> EVAP hoses: perform a meticulous visual inspection of all Evaporative Emission system hoses. These hoses come from the fuel tank all the way through the EVAP canisters and then from the canister they go to the intake manifold. Check for loose clamps, deteriorated hoses, etc. Don’t overlook this step. Many times the code P0441 is caused by a large leak in one of these hoses.

Fix any wiring problem before continuing.

3. Scan Tool Tests

> Fuel Tank Pressure sensor test: for this test, you will need to access the fuel pump assembly. Depending on your vehicle this could be as easy as removing the rear seat row but in some cases, you may need to remove the fuel tank which isn’t an easy task. Please keep that in mind before starting the test.

Assuming you have access to the sensor, remove it from the fuel pump assembly. This sensor is like the Manifold Absolute Pressure sensor (MAP). Turn the ignition key on (engine off). Using the relevant adapter connect a manual vacuum pump to the sensor port. Now you can increase the pressure (positive pressure) or create a light vacuum using the manual pump.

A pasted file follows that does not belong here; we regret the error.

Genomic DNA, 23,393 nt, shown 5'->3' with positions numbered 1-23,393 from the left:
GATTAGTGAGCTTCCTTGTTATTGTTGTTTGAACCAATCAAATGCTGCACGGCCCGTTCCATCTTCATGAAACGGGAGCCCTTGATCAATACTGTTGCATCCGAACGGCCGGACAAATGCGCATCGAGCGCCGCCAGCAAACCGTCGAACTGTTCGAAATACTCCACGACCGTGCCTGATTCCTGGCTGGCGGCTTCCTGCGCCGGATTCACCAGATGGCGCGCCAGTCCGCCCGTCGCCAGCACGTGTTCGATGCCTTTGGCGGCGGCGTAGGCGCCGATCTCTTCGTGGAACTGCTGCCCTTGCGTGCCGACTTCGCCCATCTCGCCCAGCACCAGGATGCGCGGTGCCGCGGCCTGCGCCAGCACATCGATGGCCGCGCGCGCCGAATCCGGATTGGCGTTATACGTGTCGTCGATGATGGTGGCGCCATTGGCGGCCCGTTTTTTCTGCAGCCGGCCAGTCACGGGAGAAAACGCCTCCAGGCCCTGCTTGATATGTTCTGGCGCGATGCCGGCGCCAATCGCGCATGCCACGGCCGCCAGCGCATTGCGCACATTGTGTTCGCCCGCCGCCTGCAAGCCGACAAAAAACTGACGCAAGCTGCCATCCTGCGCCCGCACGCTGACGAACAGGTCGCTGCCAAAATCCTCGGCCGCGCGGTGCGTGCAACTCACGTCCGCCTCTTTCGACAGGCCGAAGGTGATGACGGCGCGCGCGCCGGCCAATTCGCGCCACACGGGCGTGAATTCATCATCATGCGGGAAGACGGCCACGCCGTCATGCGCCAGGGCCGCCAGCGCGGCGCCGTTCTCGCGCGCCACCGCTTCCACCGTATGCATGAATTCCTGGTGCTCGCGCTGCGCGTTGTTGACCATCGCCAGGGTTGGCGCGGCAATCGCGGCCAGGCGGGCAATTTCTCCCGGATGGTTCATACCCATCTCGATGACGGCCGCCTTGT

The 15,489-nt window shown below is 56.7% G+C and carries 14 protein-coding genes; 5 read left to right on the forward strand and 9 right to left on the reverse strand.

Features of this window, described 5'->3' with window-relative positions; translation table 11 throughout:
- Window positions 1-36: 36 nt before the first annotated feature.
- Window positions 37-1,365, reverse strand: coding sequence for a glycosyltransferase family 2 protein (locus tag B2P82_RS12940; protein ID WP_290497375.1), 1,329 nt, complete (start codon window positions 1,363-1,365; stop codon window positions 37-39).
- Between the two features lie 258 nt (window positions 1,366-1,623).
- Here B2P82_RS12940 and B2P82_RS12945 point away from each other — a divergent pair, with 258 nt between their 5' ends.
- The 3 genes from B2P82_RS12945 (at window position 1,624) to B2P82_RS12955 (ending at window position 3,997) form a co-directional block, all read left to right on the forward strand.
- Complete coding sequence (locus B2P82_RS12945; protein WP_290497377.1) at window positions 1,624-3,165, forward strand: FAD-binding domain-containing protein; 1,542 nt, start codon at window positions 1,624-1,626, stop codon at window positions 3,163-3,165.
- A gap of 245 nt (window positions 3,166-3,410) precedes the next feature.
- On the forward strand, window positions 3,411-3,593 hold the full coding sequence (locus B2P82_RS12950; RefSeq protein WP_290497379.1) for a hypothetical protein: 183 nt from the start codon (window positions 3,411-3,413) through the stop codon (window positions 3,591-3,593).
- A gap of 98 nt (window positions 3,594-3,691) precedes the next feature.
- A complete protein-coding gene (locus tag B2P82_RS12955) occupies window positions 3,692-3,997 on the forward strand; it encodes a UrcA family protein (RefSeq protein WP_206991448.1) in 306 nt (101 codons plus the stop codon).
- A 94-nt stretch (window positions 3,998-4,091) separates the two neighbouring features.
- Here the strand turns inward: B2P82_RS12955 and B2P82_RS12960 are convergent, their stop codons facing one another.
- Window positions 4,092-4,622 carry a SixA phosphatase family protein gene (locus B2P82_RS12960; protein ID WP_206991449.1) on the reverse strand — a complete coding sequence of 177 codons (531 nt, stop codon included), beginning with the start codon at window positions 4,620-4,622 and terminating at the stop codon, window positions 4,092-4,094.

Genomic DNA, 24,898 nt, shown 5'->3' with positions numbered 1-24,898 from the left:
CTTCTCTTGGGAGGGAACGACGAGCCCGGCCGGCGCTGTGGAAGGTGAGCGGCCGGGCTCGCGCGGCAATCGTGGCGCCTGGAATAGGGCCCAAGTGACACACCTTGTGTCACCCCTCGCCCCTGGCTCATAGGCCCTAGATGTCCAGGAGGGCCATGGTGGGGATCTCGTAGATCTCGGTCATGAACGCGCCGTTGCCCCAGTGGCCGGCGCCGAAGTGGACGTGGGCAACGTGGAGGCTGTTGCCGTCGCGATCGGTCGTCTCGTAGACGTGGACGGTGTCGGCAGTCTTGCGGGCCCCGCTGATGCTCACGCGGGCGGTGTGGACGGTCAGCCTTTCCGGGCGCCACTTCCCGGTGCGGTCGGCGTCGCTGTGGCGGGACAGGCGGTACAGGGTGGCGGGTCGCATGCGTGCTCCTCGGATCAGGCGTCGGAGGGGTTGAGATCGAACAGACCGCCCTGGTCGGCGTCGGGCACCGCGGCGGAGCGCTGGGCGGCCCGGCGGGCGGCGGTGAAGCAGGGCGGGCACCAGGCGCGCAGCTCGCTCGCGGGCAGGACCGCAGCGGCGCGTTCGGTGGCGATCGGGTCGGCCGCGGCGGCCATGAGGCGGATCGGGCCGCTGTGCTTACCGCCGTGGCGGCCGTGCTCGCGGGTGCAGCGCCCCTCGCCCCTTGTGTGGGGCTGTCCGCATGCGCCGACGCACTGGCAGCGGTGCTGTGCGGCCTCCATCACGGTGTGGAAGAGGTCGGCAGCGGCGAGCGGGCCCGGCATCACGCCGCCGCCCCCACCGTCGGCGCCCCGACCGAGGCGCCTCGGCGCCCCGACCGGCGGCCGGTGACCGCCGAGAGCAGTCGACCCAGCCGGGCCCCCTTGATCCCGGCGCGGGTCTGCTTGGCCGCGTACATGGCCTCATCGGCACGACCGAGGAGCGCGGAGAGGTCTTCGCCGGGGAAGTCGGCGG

With the help of a scan tool, watch the sensor output as you vary the pressure. If no change is detected then you should check the wiring from the sensor to the ECU. This is an analog sensor, start verifying the 5V reference voltage and ground. An alternative method that doesn’t require accessing the fuel pump assembly is disconnecting one of the fuel vapor vent lines. You can pressurize/depressurize the tank through that hose using a manual vacuum pump. Never use compressed air for this task because is highly dangerous.

> EVAP solenoids functional test: start the engine to enter KOER mode. Depending on the year and maker of your vehicle you may have access to EVAP functional tests. The functional test consists in opening/closing the EVAP purge. If the solenoids are not working then you should check the wiring, connector, relay, and fuse.

> EVAP leak detection pump functional test: start the engine to enter KOER mode. Depending on the year and maker of your vehicle you may have access to EVAP functional tests. This functional test consists of operating the EVAP leak detection pump. If the pump is not working then you should check the wiring, connector, relay, and fuse. Replace as necessary.

How To Repair Error Code P0441

Depending on the diagnostics results you may need to do the following:

  • Replace the fuel tank vacuum switch
  • Replace or repair the EVAP hoses
  • Replace the fuel tank pressure sensor (FTP)
  • Replace the EVAP leak detection pump
  • Replace or repair the purge solenoids, relay or fuse.

It's important not to ignore any smell of fuel from your car.

A fuel vapor in the cabin of your car can be dangerous, and it's usually an  instant fail of any emissions tests.

Even when this code doesn’t affect engine’s performance you need to be aware of legal issues when driving in zones with strict emissions regulations.

Last Updated on 01/21/2020 by The Motor Guy